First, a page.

Barasch, Moshe

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BARASCH, MOSHE (1920–2004), Israeli art scholar. Barasch can be considered the father of art history in Israel, a fact acknowledged by the State in 1996 when it awarded him the first Israel Prize in art history. Born in Czernowitz, he was a child prodigy as a painter and writer. He had his first exhibition of Expressionist paintings in 1933, and in 1935 published his first book, Die Glaubens schwere Wege, stating his belief in Judaism and Zionism. During World War ii, he joined the Romanian Resistance and later enlisted in the Red Army to fight the Nazis, as well as the Haganah's *Beriḥah organization. Arriving in Israel in 1948, he fought in the War of Independence and published in Abysmal Reflections (1948) drawings reflecting his reactions to World War ii. In 1956 he began teaching art history at the Hebrew University of Jerusalem, and in 1965 inaugurated there a Department of Art History, the first in Israel. He believed that one should be able to teach all periods of art and stressed the importance of a broad knowledge of philosophy and culture in understanding art. He began to publish books on the Renaissance and Crusader Art, and later broadened his scope to include studies on the depiction of God, the iconography of gestures and facial expressions, aesthetics and the theory of color in Renaissance art, the ways that art communicates with the spectator, and the way the mental concept of blindness is imaged in art.

His published works on art history include Michelangelo (1961); The Image of Man in the History of Art (1967); Introduction to Renaissance Art (1968); Crusader Figural Sculpture in the Holy Land (1971); Gestures of Despair in Medieval and Early Renaissance Art (1976); Approaches to Art 17501950 (1977); Light and Color in the Italian Renaissance Theory of Art (1978); Icon: Studies in the History of an Idea (1981); Theories of Art: from Plato to Winckelmann (1985); Giotto and the Language of Gesture (1987); Modern Theories of Art, vol. 1 (1990), vol. 2 (1998); Imago Hominis: Studies in the Language of Art (1991); The Language of Art: Studies in Interpretation (1997); Das Gottesbild: Studien zur Darstellung des Unsichtbaren (1998); Blindness: The History of a Mental Image in Western Thought (2001).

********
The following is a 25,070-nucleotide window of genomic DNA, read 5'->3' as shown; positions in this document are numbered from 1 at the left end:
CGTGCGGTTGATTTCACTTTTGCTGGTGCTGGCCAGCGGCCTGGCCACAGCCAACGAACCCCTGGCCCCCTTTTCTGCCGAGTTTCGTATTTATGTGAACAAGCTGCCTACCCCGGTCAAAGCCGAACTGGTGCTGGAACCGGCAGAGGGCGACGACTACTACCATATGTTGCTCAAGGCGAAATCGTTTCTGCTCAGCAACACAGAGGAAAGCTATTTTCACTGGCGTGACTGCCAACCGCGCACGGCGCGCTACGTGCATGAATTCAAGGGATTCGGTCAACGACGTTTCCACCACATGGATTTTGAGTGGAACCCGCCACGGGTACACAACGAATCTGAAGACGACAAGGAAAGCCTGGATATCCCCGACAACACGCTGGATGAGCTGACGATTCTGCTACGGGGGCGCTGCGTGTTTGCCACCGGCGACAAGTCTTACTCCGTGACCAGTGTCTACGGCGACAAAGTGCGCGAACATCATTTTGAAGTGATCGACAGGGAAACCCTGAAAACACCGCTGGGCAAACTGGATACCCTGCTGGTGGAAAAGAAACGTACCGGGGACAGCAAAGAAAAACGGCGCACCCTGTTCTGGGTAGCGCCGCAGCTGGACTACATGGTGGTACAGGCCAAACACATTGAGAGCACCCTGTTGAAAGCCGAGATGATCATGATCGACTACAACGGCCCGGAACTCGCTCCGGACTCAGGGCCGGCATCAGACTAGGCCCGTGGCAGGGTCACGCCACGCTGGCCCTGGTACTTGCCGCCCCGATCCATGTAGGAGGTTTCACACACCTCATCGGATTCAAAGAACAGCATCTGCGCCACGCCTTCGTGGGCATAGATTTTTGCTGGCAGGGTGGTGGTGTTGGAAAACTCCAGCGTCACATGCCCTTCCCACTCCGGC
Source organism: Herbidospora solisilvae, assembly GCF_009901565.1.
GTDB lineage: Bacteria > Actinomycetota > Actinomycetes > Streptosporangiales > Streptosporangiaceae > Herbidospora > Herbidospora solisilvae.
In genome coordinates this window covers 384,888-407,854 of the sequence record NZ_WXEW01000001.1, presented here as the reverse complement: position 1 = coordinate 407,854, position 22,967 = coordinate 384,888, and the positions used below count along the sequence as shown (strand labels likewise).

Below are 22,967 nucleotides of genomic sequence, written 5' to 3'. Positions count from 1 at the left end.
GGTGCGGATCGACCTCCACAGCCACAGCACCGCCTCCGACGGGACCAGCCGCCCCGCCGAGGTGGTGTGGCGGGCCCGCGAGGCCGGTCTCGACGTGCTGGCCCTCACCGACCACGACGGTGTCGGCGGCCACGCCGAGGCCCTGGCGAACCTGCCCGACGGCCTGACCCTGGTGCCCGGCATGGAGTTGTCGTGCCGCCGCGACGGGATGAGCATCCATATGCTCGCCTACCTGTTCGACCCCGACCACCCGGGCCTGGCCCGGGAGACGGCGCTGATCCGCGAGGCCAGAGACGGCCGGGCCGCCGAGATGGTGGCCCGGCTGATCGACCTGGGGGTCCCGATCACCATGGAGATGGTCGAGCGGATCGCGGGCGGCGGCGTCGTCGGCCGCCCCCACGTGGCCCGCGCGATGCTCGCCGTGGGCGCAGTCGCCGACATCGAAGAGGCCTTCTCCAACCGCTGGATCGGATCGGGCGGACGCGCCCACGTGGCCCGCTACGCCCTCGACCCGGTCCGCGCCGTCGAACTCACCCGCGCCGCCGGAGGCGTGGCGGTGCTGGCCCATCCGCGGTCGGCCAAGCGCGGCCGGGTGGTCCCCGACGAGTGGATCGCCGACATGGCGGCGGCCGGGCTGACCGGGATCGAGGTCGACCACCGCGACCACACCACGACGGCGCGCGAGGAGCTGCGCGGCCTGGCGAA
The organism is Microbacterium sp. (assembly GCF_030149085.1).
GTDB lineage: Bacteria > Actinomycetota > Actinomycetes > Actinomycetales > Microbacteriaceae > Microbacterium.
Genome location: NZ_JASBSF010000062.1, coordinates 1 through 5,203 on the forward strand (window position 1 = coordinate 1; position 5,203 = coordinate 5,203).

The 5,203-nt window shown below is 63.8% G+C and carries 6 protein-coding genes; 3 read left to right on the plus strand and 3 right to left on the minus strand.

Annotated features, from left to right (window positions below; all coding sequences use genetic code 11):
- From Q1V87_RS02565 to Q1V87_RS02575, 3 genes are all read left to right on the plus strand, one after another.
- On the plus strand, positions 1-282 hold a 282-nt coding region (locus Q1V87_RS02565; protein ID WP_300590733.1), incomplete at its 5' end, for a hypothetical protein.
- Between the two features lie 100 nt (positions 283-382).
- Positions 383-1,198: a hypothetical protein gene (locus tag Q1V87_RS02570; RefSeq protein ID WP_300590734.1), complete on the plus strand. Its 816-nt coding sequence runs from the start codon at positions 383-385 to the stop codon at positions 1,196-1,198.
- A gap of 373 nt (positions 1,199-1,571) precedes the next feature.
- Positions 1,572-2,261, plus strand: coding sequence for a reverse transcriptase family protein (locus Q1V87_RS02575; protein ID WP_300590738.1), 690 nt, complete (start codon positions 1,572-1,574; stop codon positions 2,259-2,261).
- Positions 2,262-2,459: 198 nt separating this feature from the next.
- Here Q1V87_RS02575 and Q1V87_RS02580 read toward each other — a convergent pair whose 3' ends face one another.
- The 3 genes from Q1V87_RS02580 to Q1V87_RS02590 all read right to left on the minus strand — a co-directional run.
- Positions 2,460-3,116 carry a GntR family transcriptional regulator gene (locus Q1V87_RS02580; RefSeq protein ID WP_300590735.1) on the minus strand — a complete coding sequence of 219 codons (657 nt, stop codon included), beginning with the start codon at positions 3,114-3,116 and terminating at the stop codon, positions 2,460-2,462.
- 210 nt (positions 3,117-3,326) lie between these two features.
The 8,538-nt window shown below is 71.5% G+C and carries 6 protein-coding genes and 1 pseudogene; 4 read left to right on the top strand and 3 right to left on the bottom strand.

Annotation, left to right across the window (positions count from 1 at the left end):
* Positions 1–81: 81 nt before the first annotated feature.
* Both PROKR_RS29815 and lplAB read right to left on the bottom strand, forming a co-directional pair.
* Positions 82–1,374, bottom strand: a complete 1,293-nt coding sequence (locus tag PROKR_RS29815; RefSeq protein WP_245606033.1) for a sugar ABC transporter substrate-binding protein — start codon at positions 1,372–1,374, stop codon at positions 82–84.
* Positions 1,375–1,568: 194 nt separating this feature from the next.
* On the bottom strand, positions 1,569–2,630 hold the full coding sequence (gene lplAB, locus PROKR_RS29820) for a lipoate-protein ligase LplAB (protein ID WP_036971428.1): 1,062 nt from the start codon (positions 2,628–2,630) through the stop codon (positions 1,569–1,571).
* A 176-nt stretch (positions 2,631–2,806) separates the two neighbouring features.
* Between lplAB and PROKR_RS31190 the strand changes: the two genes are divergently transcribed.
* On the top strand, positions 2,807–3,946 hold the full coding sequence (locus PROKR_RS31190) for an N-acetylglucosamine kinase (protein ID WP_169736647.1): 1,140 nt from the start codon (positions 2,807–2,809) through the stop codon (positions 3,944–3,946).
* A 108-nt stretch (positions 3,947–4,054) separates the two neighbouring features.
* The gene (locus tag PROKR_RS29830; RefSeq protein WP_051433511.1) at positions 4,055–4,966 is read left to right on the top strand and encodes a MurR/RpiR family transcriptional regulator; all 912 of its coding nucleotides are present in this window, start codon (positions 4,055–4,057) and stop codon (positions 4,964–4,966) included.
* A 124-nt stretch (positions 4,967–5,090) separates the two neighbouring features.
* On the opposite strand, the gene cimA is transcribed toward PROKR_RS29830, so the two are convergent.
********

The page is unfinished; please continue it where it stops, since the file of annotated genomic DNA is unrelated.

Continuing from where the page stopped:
M. Ebner, "Introduction to Moses Barasch," in: Des Glaubens schwere Wege (1935), 5–8; J. Assmann, Introduction to Representation in Religion: Studies in Honor of Moshe Barasch, J. Assmann and A.I. Baumgarten (eds.) (2001); Z. Amishai-Maisels, "Moshe Barasch (1920–2004)," in: Ars Judaica, 1 (2005), 156–58.

[Ziva Amishai-Maisels (2nd ed.)]